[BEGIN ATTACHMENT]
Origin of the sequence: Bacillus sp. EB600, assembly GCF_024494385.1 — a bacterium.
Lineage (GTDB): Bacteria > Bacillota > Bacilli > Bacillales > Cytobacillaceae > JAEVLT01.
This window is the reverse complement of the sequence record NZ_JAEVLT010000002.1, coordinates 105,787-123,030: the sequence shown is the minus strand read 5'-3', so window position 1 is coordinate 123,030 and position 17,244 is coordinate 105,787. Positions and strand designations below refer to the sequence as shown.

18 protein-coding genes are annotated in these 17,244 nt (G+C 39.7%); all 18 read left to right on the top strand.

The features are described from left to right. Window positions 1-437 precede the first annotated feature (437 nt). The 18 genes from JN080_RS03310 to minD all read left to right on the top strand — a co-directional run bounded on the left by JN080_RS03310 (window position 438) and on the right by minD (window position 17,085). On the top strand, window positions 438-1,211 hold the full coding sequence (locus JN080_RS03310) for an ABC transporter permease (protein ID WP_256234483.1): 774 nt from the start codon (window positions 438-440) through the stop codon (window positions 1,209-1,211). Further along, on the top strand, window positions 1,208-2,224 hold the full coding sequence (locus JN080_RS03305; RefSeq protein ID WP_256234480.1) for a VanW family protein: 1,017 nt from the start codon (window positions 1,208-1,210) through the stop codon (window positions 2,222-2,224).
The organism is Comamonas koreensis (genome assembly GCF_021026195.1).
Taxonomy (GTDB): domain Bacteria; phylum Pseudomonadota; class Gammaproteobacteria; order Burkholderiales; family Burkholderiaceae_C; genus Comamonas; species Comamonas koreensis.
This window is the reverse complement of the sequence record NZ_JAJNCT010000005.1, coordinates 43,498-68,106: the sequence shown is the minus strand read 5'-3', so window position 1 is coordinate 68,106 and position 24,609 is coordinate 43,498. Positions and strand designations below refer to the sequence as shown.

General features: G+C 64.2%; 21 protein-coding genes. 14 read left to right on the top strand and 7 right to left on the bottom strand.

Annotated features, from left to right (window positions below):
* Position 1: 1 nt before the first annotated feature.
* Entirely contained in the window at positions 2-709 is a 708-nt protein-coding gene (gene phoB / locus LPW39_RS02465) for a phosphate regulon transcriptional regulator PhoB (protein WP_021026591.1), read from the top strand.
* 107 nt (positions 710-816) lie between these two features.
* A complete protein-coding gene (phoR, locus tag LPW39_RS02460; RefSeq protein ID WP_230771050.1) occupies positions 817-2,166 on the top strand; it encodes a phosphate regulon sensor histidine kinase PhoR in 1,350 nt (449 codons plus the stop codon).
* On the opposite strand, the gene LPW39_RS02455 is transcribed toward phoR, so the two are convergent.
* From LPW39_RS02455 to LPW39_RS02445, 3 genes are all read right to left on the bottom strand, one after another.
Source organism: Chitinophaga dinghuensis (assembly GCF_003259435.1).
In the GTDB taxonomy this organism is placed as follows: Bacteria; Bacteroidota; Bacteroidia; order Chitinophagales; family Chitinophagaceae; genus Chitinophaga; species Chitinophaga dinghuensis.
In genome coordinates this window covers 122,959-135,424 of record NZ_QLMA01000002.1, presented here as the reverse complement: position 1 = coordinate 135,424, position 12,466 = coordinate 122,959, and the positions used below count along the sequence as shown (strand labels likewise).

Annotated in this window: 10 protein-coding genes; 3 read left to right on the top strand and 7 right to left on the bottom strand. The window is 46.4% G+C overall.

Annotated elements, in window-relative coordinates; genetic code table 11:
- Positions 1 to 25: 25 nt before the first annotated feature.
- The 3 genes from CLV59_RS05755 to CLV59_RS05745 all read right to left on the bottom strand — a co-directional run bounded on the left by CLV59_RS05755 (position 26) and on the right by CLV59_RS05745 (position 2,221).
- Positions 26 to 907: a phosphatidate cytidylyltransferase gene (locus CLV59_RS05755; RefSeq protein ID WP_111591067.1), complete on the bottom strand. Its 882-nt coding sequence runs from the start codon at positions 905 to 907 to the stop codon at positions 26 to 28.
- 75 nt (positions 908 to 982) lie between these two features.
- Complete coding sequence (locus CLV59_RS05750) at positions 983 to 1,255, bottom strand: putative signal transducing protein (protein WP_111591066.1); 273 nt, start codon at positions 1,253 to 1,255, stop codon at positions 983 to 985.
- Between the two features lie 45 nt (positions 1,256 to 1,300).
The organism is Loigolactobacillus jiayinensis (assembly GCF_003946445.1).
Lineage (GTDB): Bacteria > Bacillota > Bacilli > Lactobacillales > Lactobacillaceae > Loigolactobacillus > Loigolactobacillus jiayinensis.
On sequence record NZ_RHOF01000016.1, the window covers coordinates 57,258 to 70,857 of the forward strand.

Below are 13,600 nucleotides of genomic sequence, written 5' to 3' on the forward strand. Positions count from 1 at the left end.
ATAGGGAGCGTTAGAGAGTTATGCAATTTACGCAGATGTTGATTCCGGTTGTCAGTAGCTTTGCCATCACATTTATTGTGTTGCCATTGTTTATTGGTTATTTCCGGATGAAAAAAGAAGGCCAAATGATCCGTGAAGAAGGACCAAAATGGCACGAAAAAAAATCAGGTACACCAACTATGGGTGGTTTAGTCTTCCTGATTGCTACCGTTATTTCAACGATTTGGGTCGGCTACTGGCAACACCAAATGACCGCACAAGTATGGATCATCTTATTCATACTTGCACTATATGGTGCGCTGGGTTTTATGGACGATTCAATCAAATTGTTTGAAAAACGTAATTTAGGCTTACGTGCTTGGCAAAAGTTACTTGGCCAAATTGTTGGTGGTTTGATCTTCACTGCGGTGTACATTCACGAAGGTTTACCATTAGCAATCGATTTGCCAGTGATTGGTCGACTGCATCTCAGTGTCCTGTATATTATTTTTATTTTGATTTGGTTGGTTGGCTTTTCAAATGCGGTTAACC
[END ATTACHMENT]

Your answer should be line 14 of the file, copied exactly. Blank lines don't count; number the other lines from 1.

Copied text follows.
* A complete protein-coding gene (phoR, locus tag LPW39_RS02460; RefSeq protein ID WP_230771050.1) occupies positions 817-2,166 on the top strand; it encodes a phosphate regulon sensor histidine kinase PhoR in 1,350 nt (449 codons plus the stop codon).